The current pandemic has exposed a host of issues with the current scholarly communication system, also with regard to the discoverability of scientific knowledge. Many research groups have pivoted to Covid-19 research without prior experience or adequate preparation. They were immediately confronted with two discovery challenges: (1) having to identify relevant knowledge from unfamiliar (sub-)disciplines with their own terminology and publication culture, and (2) having to keep up with the rapid growth of data and publications and being able to filter out the relevant findings.
Good Practice Principles for Scholarly Communication Services
Science and scholarship are critical to improving our lives and solving the world’s most intractable problems. The communication of research, a vital step in the research process, should be efficient, effective and fulfill the core values of scholarship.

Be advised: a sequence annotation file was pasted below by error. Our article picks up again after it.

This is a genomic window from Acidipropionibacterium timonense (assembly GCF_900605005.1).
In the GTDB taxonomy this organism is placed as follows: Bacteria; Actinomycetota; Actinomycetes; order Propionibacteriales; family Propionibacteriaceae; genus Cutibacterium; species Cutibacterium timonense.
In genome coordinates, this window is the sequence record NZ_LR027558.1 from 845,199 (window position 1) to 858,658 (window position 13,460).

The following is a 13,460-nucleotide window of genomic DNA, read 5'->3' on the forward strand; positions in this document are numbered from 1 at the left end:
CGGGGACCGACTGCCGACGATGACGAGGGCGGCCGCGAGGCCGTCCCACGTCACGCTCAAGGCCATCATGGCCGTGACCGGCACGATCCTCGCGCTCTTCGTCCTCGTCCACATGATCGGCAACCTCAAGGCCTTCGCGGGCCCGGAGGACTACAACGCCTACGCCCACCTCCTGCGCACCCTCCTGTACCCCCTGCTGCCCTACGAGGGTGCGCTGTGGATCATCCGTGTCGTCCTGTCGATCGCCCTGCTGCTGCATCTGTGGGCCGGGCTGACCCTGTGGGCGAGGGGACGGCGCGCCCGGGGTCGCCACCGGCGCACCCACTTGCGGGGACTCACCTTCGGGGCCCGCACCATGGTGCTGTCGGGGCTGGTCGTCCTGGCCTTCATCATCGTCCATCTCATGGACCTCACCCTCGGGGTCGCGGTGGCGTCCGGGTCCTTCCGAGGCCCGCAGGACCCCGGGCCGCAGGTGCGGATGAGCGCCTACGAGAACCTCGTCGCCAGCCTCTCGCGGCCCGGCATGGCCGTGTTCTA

In an era in which evidence is being disregarded, scientists need to speak up in support of the pursuit for truth. If we do not successively train our youth to distinguish between truth and falsehood, we are at risk of raising a new generation unused to recognizing truth as derived from evidence.
Scientists on Twitter: Preaching to the Choir or Singing from the Rooftops?
Asking whether Twitter allows scientists to promote their findings primarily to other scientists ("inreach"), or whether it can help them reach broader, non-scientific audiences ("outreach"). Results should encourage scientists to invest in building a social media presence for scientific outreach.
Writing a Page-Turner: How to Tell a Story in Your Scientific Paper
Storytelling is easy to implement in your manuscript provided you know how. Think of the six plot elements - character, setting, tension, action, climax, resolution - and the three other story essentials - main theme, chronology, purpose. You’ll soon outline the backbone of your narrative and be ready to write a paper that is concise, compelling, and easy to understand.